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Effective Ways To Deal With Electric Shocks & Electrocution

By Dr. Nikita Toshi +2 more


Ways you could Accidentally Shock or Electrocute Yourself

Despite all our efforts to stay safe, there are some scary incidents of electric shocks and electrocution that we may encounter. Although accidental, it can still pose a serious threat to our health. Here are some ways you could electrocute yourself:

Electric Shocks

  • Pulling out the Cord instead of the Plug – Sometimes when charging our devices or using electronics like straighteners and laptops, we try to unplug the device by pulling at the cords instead of simply grabbing the plug. This is a potential health hazard and can lead to electric shocks or even worse, electrocution.  
  • Not Being Aware of Frayed Wires – The wires used in appliances are usually coated with rubber to provide a protective layer. Using electronics where the rubber coating has worn off exposing the frayed wires is a recipe for disaster causing electrocution or electric shocks.  
  • Using Electronics with Wet Hands – How many times have we switched off the lights of our washroom immediately after washing our hands without even caring to dry them up first? It’s never a good call to mix electronics with water and can easily cause electric shocks and electrocution.

Always Check the Fuse – So the lights in your house are out and you are frantically trying to repair them but have you checked the power switch? Is it on or off? Make sure that before you proceed with your electrical repairs, you switch off the power. A small mistake can lead to huge catastrophes.

Electric shocks demand swift attention due to their potentially severe nature, making it crucial to seek immediate help. Even if the shock appears minor, consulting a doctor is advised to rule out any concealed injuries that may not be immediately apparent.

Dr. Arpit Verma, MBBS, MD (Pharmacology)

1. Keep Calm

Panicking won’t help anyone, neither will screaming. As soon you become aware of the situation, take a deep breath and deal with the situation.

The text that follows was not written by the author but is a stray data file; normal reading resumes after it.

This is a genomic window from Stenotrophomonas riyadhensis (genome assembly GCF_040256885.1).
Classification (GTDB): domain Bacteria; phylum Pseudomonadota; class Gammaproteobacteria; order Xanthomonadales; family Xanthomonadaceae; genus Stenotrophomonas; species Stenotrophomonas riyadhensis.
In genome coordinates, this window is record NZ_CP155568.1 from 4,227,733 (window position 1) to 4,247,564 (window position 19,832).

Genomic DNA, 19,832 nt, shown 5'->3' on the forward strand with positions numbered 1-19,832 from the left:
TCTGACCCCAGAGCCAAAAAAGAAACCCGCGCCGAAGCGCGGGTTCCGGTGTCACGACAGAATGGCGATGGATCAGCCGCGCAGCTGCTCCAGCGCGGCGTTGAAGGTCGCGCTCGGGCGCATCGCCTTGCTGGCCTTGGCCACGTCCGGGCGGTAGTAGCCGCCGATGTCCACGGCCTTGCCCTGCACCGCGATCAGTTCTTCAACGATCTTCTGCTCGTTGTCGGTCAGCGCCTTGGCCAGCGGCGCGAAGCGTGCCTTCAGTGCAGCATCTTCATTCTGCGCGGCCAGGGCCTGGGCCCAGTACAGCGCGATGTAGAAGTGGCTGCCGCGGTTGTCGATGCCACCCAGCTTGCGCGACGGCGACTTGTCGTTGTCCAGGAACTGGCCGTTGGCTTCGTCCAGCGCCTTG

2. Establish a safe area

If the electric shock victim is in contact with the live apparatus, the electric power source must be isolated before attempting to attend to the victim. Secure the site of the accident to prevent injury to other people.

An individual that has experienced an electrical injury/shock may present with a variety of complaints or issues, and these may include cardiac arrhythmia or arrest, respiratory arrest, coma, blunt trauma, or an assortment of burns, immediate medical attention is recommended in such individuals.

Dr. Ashish Bajaj, M.B.B.S., M.D

3. Assess the condition and stabilize the victim

The victim is to be assessed and rendered the necessary first aid treatment. Where required, apply basic life support:



Send for help





If no pulse is detected, continue CPR till medical personnel arrives.

4.  Check for Other Injuries

If there is bleeding, apply pressure and elevate the wound if it is an arm or a leg. Check for fractures if the electric shock caused the person to fall.

The higher the current and voltage associated with AC or DC, the greater the electrical damage will be. Remove the patient from the source of electricity (shut off the power source).
Remove the patient’s clothing, especially any metal that is in contact with the body (jewelry or equipment). CPR can be given if no heart rate till ambulance arrives.

Dr. M.G. Kartheeka, MBBS, MD

5.  When to Seek Medical Care

For high-voltage shocks (over 500 volts or a lightning strike), call 108. If you or the patient is unsure of the voltage exposure, seek medical care.
Following a low-voltage shock, call the doctor or go to an emergency room for the following reasons:

  • If it has been more than 5 years since the affected person’s last  tetanus booster
  • Burns that are not healing well
  • Burns with increasing redness, soreness or drainage
  • Any electric shock if a woman is more than 20 weeks’  pregnant
  • Any noticeable burn to the skin
  • Any period of unconsciousness
  • Any numbness, tingling, paralysis, vision, hearing or speech problems
  • Any other worrisome symptoms or signs

6. At The Hospital

ECG, blood tests might be required. Remain calm at all times while dealing with doctors or nurses. A doctor will check the person for burns, fractures, dislocations and other injuries.

Fun fact:


Devices such as a  joy buzzer  and most other machines in  amusement parks  today only use vibration that feels somewhat like an electric shock to someone not expecting it.

Disclaimer:  The information provided here is for educational/awareness purposes only and is not intended to be a substitute for medical treatment by a healthcare professional and should not be relied upon to diagnose or treat any medical condition. The reader should consult a registered medical practitioner to determine the appropriateness of the information and before consuming any medication. PharmEasy does not provide any guarantee or warranty (express or implied) regarding the accuracy, adequacy, completeness, legality, reliability or usefulness of the information; and disclaims any liability arising thereof.

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